In my thirty years of working with cancer patients, I've seen a profound distinction between curing and healing.
Curing is what a physician seeks to offer you. Healing, however, comes from within us. It's what *we* bring to the table. Healing can be described as a physical, emotional, mental and spiritual process of coming home.
Even if we're losing ground physically, there's extra-ordinary emotional, mental and spiritual healing that can go on. One of the most toxic new-age ideas is that we should "keep a positive attitude." What a crazy, crazy idea that is. It is much healthier, much more healing, to allow yourself to feel whatever is coming up in you, and allow yourself to work with that anxiety, depression, grief. Because, underneath that, if you allow those feelings to come up and express themselves, then you can find the truly positive way of living in relationship to those feelings. That's such an important thing.
Then there's the ideas we have about ourselves, our lives, about what the disease means. Often, people feel like their disease is some kind of judgment on them: "What did I do wrong?" I'm not sure that's an idea that serves people very much. When I had my heart-attack, I felt as though I was reborn. Even though I had been working with cancer patients for 18 years, when it was *my* heart attack, there was this profound rebirth experience. My beloved wife says that after the heart attack, I spent the first three months just rearranging the rocks in our garden. The whole world seemed new to me. I was inventing my life all over again. So there is the opportunity that comes with cancer, to ask ourselves how we want to reinvent our lives. And that can be one of the most powerful healing things we can do.
Healing is the most fundamental aspect of our condition, and it's a continuous rediscovery of what it means to be alive. It spills over into the rest of our life and guides us. It's not only about some "spiritual experience" of being high all the time. Not at all. It is about living with the ongoing stresses and strains and difficulties -- and joys -- of life, but doing so in a way that we feel whole.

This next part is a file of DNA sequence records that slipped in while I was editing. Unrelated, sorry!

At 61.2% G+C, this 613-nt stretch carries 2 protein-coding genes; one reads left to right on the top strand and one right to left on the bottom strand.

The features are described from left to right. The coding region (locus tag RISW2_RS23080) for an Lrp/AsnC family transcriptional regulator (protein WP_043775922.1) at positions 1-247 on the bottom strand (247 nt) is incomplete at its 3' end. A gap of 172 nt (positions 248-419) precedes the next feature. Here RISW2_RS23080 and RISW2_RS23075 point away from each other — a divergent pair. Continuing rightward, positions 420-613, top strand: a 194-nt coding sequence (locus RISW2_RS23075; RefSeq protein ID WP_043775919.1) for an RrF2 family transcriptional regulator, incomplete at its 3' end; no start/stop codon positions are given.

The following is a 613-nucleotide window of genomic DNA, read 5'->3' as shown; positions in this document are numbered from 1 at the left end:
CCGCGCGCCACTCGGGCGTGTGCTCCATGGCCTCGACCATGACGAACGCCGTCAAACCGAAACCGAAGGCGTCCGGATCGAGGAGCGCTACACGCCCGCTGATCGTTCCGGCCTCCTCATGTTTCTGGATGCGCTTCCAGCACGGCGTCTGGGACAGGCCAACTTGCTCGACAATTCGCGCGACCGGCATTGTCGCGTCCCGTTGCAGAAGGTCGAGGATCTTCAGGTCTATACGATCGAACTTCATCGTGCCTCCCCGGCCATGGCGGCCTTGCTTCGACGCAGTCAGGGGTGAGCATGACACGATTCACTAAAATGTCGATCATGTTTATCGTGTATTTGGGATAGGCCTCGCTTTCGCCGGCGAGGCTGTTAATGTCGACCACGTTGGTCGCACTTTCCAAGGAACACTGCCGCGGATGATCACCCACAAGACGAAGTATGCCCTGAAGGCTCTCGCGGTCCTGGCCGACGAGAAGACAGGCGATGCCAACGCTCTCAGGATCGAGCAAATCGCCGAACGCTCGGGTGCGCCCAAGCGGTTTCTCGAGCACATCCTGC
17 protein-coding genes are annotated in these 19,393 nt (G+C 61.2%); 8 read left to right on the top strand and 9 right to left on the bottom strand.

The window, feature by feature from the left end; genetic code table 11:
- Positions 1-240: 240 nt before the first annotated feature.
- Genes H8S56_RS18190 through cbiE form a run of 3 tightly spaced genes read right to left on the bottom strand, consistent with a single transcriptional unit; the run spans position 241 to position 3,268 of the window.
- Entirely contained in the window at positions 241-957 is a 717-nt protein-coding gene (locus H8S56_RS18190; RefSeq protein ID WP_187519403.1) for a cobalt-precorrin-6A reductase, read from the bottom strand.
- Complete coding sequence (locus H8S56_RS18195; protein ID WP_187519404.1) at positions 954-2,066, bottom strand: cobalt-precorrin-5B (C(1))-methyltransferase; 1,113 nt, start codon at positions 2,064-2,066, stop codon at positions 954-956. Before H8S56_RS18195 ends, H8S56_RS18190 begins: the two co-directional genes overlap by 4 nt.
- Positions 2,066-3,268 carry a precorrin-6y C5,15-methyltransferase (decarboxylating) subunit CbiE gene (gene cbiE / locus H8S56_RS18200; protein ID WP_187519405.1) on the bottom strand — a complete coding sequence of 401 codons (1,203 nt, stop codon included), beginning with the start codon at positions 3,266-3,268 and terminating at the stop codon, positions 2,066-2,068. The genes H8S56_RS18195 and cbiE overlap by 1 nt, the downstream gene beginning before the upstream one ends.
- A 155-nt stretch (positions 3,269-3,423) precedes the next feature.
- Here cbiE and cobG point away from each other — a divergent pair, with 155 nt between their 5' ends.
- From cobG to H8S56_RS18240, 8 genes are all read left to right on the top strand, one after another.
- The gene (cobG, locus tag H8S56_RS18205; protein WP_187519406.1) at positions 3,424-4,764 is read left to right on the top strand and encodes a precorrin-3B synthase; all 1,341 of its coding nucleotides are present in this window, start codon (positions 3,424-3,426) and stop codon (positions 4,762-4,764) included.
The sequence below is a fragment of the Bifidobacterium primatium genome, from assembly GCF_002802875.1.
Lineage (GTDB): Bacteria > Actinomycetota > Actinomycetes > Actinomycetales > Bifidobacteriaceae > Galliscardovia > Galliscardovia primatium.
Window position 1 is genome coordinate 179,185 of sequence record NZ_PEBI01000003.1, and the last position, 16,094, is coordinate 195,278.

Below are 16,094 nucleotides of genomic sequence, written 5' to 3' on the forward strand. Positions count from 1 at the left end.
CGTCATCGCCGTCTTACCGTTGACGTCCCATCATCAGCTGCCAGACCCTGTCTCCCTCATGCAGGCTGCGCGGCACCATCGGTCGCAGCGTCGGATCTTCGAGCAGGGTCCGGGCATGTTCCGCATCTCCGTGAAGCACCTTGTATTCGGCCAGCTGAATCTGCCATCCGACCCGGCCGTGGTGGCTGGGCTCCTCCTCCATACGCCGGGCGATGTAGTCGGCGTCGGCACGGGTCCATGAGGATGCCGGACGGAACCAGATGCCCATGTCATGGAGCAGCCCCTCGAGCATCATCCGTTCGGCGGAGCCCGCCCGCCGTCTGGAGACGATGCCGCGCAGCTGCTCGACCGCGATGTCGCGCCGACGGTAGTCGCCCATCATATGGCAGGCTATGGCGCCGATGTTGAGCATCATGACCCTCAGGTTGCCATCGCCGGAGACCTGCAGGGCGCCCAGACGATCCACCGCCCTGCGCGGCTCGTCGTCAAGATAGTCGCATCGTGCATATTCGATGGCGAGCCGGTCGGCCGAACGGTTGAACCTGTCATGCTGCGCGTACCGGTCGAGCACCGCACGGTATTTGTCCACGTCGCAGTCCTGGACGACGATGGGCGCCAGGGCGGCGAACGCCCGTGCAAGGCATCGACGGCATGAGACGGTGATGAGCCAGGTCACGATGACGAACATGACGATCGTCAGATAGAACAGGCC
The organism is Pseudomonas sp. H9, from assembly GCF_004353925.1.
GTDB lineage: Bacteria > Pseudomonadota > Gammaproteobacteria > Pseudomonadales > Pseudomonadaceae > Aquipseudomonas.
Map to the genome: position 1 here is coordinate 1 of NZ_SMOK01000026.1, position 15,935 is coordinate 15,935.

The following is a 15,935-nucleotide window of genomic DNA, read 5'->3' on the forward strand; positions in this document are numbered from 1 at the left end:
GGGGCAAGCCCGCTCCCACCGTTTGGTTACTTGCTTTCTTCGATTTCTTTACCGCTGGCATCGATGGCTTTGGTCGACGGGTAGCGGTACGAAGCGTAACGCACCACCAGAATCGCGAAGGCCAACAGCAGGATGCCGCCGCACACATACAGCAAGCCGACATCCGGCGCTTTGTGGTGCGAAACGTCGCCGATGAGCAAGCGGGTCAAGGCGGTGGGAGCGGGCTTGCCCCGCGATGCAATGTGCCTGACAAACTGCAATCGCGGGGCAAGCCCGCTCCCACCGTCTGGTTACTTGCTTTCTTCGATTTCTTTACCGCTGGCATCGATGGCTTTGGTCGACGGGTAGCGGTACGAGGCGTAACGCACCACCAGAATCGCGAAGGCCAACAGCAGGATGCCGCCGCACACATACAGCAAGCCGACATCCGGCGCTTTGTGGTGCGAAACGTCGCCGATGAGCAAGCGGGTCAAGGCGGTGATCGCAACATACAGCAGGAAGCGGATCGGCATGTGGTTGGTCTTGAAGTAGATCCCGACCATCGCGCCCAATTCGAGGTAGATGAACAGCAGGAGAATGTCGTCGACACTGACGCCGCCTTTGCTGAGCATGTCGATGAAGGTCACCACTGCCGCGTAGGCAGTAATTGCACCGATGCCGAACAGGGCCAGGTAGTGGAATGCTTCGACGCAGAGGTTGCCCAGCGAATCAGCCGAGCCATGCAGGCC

Living in relationship with the struggles of life is what makes us human.
Thirty years ago, Michael Lerner, a Harvard- and Yale-trained political scientist, left a promising academic career to start Common Weal that would serve at-risk children, help adults with environmentally related health problems and promote public education about environmental health. Today, Commonweal is perhaps best known for its Cancer Help Program, which Lerner began when his father was diagnosed with cancer. With intellectual brilliance and spiritual sensitivity, Michael Lerner has helped thousands of people, in small groups of 10 participants, explore how to live with a life-threatening illness. In 1993, millions of Americans discovered this remarkable program when they watched Bill Moyers' documentary, "Wounded Healers," the fifth part of his award-winning PBS series,"Healing and the Mind."
To tune into a live-conversation with Michael, join his Awakin Call this Saturday (Feb 7, 2015).